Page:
Anglo-Saxon is a relatively modern term. It describes settlers from the German regions of Angeln and Saxony, who settled in Britain after the fall of the Roman Empire in around AD 410.
In the early 5th century, the centre of the Roman empire began to crumble. Britain was considered no more than a low value far-flung outpost. As such, the Roman armies stationed here were recalled to Rome.
The withdrawal of the Romans left the Anglo-Saxon settlers as newly found masters in their own lands. They quickly set about replacing many of the Roman signatures. They replaced the Roman stone buildings with wooden ones, and spoke their own language – which gave rise to the English we speak today.
As the Romans recoiled, the Frisians and the Jutes from Denmark also began settling in areas of the British Isles.
The work of Saint Augustine in 597, and later Saint Chad in the early 670s helped to convert the country to Christianity.
The Anglo-Saxon period lasted for 600 years, from 410 to 1066. During the period, Britain’s political landscape changed dramatically.
The early settlers kept to their small tribal groups, and created kingdoms and sub-kingdoms. By the 9th century, the country was divided into four kingdoms – East Anglia, Wessex, Northumbria and Mercia. With four such power-hungry tribes, this was a period of deadly conflict. The kingdoms fought long and bloody battles to gain more power and more lands.
Indeed, this could shed light on why the Staffordshire Hoard was deposited in Staffordshire.
‘Superbly armed warriors fight and die on blood splattered battlefields. Their swords and battle finery are collected and stripped of their gold fittings. Gathered together with crosses and other fine objects they are buried on a hill top.’ But why?
- Who looted this treasure?
- Was it collected by the victors after one battle or several?
- How did all these pieces come to be buried together, and why?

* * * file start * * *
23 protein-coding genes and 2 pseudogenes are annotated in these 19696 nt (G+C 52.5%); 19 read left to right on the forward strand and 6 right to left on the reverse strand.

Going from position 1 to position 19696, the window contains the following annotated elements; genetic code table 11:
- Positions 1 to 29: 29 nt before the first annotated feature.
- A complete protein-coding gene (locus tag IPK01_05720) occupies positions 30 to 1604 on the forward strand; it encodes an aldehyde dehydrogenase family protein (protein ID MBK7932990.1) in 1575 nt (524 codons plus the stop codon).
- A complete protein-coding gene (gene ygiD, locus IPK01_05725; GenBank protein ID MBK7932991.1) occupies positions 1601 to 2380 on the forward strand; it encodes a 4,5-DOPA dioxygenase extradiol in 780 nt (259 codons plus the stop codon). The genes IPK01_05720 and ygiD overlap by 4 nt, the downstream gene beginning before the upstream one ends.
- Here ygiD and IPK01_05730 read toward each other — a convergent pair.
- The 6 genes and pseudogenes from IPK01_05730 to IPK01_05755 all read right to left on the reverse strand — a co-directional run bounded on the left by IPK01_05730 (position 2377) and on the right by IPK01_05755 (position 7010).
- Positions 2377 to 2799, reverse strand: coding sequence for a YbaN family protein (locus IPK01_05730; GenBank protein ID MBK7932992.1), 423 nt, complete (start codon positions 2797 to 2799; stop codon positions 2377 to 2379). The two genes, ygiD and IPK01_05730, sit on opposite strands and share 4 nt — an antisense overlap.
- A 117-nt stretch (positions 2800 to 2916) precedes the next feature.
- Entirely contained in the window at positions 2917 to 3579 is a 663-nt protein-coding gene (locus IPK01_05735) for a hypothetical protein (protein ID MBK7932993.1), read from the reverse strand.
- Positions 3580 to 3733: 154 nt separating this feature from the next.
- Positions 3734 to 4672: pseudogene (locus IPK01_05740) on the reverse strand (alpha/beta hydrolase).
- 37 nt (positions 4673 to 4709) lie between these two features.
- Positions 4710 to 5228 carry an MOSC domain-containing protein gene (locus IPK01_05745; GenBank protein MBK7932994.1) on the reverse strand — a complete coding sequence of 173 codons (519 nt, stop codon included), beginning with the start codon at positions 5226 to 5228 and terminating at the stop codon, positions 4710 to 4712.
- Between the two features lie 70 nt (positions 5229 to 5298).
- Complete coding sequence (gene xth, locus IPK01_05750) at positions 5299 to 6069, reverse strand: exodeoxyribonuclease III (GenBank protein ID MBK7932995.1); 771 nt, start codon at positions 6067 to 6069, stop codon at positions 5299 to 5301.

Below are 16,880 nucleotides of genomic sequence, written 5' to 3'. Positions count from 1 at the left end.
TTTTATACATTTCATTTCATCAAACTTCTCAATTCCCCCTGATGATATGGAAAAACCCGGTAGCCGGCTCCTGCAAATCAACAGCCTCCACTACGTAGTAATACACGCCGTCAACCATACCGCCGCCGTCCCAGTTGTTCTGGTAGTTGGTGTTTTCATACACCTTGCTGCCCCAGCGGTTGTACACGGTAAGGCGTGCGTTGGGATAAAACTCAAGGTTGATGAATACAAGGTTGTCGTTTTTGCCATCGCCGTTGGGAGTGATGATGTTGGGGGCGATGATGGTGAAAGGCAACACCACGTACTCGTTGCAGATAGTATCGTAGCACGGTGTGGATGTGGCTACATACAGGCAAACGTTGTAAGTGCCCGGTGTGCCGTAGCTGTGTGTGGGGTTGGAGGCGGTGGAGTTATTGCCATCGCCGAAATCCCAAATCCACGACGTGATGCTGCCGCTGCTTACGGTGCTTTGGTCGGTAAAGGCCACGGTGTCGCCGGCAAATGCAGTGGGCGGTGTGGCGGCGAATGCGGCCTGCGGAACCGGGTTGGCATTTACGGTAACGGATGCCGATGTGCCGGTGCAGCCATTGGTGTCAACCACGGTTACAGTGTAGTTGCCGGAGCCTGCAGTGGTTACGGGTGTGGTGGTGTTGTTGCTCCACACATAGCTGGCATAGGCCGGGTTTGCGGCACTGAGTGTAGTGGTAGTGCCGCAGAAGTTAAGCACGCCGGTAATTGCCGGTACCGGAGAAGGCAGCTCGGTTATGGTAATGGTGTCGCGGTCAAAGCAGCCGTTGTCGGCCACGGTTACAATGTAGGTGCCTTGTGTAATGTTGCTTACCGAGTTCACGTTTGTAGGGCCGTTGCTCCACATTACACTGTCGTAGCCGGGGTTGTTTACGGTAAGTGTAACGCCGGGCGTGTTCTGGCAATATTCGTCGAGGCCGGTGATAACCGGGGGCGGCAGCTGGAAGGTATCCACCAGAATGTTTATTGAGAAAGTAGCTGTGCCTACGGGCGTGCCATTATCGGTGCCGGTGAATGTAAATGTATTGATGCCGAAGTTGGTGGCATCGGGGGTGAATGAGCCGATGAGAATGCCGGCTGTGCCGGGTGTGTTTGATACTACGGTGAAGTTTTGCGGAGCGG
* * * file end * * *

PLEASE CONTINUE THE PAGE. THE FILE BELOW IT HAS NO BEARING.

Whatever led to the hoard being buried in Staffordshire, what we do know is that Wessex was the only kingdom to survive the Viking invasions. The Viking ruler of York, Eric Bloodaxe, was killed by the Wessex army in 954 and England was united under King Edred.
Most of what we know about the Anglo-Saxon period is taken from the Anglo-Saxon Chronicle. The Chronicle is a detailed account of the time. It describes the rise and fall of the kings and bishops of the time, as well as the many battles that took place. It starts with the story of Hengist and Horsa in AD 449.
After the death of Edward the Confessor, who had no heir, the Anglo-Saxon rule came to an end. It is rumoured that Edward gave the kingdom to William of Normandy, but also favoured Harold Godwinson as his successor.
Harold was crowned king after Edward’s death, but lost his crown shortly afterwards, when William invaded from France to claim the throne for himself. When Harold lost at the Battle of Hastings in October 1066, a new period began. Legend has it that Harold was shot through the eye with an arrow.
Although there was further English resistance, this battle is seen as the point at which Norman William gained control of England, becoming its first Norman ruler as King William I.